Since it was released in 2011, Minecraft has gone on to sell over 70 million copies, making it one of the most popular video games in history and the best selling PC game of all time. What is especially interesting about Minecraft’s success is the fact that the game isn’t really a game in the traditional sense. There are no princesses to save, no boss battles to struggle through and no endless armies of disposable bad guys to shoot with your massive guns. Instead, Minecraft is a huge, nearly endless open world that players can freely explore, mine for resources and build virtually anything that they can think of. In fact, few years ago a clever Minecraft player used the video game’s Creative Mode, which provides unlimited building resources, to make what was essentially a working 3D printer.
The Minecraft 3D printer included a functional control panel, a build area that was a 6 x 9 x 10 block area and could “print” in 16 colors of “wool” blocks. It was a remarkably clever, and time consuming, project that took the game’s basic creation tools and turned them into something far more advanced than the game designers could ever have predicted.
And not only did the YouTuber who built the 3D printer inspire actual new features in the game to make projects like his easier, but according to one of the creators of Fallout 4 it helped inspire their own in-game creation kit. In an interview with iDigital Times, game director at Bethesda Game Studios Todd Howard spoke about how the creation tools in Minecraft and what their players were able to do with them directly influenced his post-apocalyptic game’s crafting system.
Back in 2012 while Fallout 4 was in the early stages of development, their own in-game building system had similarities to the elaborate system used by Minecraft. But it wasn’t until Howard saw projects like the video of the elaborate 3D printer built in Minecraft did he really realize exactly how far he could take it in his own game. The Minecraft 3D printer was able to be made because the game allowed specific components to be combined to create more complex objects and eventually machines. When Fallout 4 hits the stores this week its own creation kit will offer a similar set of tools to build objects in the game.
“For us, we had been thinking about a feature like this [crafting and settlement building] because it hearkens back to us doing mods for a long time and having a creation kit. Minecraft starts hitting at the same time [as we were working on Fallout 4]. So while we’re making it [crafting] we were not looking at Minecraft per se, but looking at how do people build crazy shit in Minecraft. Cause they’ll build, like, working computers. How does that actually work? So we watch stuff like the 3D copier and ask ‘how did this person do this? And then we go ‘what are the things we could do to facilitate that kind of building?’ And so Minecraft helped inform the actual things we were putting into the workshop, not [the decision to have] the feature,” explained Howard.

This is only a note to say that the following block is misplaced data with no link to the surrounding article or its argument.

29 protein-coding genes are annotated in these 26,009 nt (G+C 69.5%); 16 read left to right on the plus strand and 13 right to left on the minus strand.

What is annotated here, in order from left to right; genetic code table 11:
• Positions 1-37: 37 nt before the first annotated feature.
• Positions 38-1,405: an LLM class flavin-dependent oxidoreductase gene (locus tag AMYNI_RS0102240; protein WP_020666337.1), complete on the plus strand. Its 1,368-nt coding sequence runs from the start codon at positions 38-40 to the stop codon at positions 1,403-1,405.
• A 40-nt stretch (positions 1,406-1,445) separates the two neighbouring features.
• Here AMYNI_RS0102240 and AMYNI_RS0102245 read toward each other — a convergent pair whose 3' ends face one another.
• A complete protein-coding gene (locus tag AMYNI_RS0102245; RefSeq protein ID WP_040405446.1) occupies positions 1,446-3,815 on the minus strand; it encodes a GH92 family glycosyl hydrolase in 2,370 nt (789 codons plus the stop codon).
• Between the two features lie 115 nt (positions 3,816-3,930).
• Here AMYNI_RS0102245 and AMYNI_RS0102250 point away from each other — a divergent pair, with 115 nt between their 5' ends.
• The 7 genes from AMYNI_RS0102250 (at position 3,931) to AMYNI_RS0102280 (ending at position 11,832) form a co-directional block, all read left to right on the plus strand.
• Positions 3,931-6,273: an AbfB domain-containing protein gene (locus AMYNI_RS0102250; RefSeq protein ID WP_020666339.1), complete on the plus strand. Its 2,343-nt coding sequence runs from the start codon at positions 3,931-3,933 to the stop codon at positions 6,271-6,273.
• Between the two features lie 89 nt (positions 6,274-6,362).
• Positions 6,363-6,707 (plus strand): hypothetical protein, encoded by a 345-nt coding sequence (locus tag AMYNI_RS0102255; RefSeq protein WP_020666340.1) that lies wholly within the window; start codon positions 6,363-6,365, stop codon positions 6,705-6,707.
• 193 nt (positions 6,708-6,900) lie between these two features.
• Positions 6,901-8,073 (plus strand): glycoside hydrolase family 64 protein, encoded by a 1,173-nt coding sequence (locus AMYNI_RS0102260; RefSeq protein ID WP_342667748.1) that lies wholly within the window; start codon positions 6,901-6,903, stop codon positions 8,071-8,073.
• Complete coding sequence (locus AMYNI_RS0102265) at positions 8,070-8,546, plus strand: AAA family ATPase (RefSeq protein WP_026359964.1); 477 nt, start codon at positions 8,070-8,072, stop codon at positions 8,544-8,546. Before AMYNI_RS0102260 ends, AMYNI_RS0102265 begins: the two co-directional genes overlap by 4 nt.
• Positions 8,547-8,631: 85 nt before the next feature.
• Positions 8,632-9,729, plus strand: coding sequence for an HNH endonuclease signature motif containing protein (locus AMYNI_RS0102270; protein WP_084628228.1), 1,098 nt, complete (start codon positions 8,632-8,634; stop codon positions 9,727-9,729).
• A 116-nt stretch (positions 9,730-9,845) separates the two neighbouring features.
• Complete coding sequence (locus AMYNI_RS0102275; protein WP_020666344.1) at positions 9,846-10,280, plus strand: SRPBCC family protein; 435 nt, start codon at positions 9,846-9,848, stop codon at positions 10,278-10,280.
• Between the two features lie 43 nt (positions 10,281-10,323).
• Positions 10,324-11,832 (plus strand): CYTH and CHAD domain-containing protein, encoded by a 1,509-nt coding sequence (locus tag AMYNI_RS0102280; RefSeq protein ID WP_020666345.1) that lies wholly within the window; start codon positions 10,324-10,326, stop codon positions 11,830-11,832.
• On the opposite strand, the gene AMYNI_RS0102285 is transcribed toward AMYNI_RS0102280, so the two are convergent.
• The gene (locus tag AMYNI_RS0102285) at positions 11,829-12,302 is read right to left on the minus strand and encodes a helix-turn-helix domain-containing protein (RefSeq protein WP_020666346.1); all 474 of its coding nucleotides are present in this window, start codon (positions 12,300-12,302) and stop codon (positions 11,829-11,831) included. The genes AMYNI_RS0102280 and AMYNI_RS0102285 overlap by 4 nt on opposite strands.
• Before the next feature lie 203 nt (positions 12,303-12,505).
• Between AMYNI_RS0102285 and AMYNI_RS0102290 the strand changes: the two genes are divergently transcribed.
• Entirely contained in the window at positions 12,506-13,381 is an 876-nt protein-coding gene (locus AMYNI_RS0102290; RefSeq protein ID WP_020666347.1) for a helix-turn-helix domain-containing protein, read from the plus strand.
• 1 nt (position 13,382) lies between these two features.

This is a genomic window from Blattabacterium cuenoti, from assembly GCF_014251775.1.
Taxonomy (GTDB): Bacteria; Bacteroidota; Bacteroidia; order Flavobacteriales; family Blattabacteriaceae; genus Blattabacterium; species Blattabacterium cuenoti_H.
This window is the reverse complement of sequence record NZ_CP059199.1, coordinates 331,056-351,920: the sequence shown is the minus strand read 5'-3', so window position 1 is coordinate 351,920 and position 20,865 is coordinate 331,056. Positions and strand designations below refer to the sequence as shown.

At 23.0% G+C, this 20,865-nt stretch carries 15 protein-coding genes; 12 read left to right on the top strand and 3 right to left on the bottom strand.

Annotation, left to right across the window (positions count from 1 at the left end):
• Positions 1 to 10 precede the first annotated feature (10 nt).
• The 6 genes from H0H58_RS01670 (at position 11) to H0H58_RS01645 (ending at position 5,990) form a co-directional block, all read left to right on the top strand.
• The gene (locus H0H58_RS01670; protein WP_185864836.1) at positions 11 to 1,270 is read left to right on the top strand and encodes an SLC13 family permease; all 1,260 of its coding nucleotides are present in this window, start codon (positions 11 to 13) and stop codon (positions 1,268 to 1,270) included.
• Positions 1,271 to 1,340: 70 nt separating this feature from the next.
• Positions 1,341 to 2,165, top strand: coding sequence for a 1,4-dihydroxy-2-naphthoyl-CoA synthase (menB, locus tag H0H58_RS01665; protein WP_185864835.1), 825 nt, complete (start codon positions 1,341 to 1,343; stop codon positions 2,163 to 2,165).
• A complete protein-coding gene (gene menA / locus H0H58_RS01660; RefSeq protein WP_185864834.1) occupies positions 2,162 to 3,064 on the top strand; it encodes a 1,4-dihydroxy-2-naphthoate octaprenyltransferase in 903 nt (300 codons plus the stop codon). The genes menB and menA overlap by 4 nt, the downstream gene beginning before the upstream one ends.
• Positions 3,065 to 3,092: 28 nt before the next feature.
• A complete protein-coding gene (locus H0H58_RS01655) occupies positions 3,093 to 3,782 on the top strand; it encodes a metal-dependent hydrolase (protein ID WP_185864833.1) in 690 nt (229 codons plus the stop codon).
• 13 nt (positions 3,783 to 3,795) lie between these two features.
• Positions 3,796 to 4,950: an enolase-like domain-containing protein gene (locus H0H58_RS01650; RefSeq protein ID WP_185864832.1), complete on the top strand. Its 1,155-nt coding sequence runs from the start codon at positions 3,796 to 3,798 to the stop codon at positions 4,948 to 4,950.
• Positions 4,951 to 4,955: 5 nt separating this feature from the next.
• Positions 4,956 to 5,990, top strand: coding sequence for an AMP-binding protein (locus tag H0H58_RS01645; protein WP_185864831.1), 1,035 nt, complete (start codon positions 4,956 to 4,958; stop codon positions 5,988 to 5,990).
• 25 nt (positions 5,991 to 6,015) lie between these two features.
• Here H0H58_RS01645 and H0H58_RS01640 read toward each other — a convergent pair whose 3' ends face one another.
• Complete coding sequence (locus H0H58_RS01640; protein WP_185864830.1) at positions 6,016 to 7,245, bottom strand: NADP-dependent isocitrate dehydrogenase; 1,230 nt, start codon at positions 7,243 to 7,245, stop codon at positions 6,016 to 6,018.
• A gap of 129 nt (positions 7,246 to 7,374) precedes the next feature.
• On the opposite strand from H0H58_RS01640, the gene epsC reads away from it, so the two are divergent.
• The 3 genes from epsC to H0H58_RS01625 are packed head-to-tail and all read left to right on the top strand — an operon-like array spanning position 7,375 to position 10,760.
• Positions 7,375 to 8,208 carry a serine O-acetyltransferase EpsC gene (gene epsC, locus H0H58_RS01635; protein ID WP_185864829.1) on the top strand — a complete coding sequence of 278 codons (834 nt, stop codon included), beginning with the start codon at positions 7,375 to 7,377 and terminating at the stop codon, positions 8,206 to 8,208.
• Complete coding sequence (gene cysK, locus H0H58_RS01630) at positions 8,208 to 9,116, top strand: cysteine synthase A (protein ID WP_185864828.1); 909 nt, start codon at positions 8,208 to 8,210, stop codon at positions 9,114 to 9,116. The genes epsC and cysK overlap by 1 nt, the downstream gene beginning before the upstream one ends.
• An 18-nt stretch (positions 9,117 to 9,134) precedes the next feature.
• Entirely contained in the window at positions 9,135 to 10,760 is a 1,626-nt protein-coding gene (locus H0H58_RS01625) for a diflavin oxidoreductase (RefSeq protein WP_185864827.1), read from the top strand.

While Fallout 4’s predecessor Fallout 3 was already a rather large open world environment and had limited crafting and building tools (specifically for weapons), the new game would put that open world and its creation tools to shame. It will include full settlement building mechanics that offer players the ability to build not just small objects and tools, but entire buildings and towns. The trick is that game players can’t simply find entire objects and drag them back to their buildings, they actually have to collect and forage for raw materials within the game’s wasteland environment. In order to put objects like a chair in a player’s settlement, the player would need to find enough wood to make one.
Most notably, according to Howard, Fallout 4 players will also be able to build working electronic devices like in-game jukeboxes. These types of devices are made possible with in-game terminals that will be found in Fallout 4. Once the player builds their own terminal, they can build objects with specific properties and then control all of those objects together using the terminal. The terminals will be able to control any number of machines in wildly varying combinations that are virtually limitless.
Here is video (cued up to the correct time) explaining how the Settlement Building feature in Fallout 4 works:
Given the creativity typical of players of games like Minecraft and Fallout, it is really only a matter of time before complicated machines like 3D printers are made in-game. And boy do I look forward to watching the videos of them that will eventually be posted online after Fallout 4 is released on November 10th.
Speaking of videos, here is the original video of the Minecraft 3D printer:
You May Also Like
Australian Navy Starts Pilot Program with Large-Format WarpSPEED Metal 3D Printer
Australian metal 3D printing company SPEE3D, based in both Darwin and Melbourne, specializes in large-format additive manufacturing, and says that its technology is the fastest and most economical metal AM...
Interview: Satori and Moroccan Designer 3D Print “Work From Home” Office Goods
London-based startup Satori, which means “enlightenment” in Japanese Zen, recently entered the 3D printing market with the launch of its new professional 3D printer, the compact, resin-based ST1600. The system,...
2020’s Inside 3D Printing Seoul Online-Offline Conference: What Was it Like?
When the SARS-CoV-2 virus hit early this year, few of us could guess the scope and scale of the resulting pandemic, and how it would disrupt every aspect of daily...
Authentise Integrating nebumind’s Digital Twin Visualization into AMES 3D Printing Software
Authentise, which offers data-driven process automation software and workflow tools for AM, announced that it is partnering with German software startup nebumind for the purposes of integrating the digital twin...
View our broad assortment of in house and third party products.